Soil: The type and availability of soil in an area determine the type of vegetation in that area. This affects the type of organisms that will be found in that area. The soil contains the essential minerals that are important to support the life of the various living beings.
An organism can be considered as a contiguous living system which includes animals, plants, fungi, and archaeon. Organisms are capable of responding to homeostasis, reproduction, growth, and stimuli. The organisms that are made up of a single cell are called unicellular, and the organisms that are made up of multiple cells are called multicellular. A group of cells together forms a tissue.
The four-basic type of tissues found in the animals is muscle tissue, nerve tissue connective tissue, and epithelium. The tissues then come together from different organs. The organs are known to perform specific functions. The cells are the basic unit of an organism, and they are responsible for carrying out metabolism, cell division, cell contents, and response to the internal and external stimuli.
Adaptation of Organisms to Environment
The living organisms are capable of adapting to the environment through a process known as biological variation. The adaptation process is different for different organisms, but their aim is the same, that is to adapt to the variation in the environment. Adaptation is especially important for the enhancement of the ability to survive. The behavior of the animals is an integral part of their adaptation process. Behavior includes the way they are built, and the way they behave to sustain in an environment. For example, the animals who live in the desert are known to retain water through their food or through the burrows in the earth to keep them hydrated.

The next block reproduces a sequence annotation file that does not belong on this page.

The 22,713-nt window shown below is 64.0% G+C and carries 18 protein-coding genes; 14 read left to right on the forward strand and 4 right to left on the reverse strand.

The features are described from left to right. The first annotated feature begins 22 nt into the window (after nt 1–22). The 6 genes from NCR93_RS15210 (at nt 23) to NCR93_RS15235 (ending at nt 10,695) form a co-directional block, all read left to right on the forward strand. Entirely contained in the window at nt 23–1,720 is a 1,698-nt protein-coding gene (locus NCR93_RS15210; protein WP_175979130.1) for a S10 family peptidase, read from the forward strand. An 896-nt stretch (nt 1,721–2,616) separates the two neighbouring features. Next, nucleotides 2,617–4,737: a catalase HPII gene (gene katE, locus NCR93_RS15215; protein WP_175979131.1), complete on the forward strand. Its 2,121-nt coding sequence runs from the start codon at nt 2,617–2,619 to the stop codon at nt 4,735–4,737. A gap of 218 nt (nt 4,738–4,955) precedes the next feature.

Population of Organisms
The population of a species of an organism depends on the density of that species in a particular area. A local population is the one that occupies a smaller area and is smaller in size. Meta-population is when the local population is closely related together. The population ecology is important as it links the ecology with evolution and population genetics.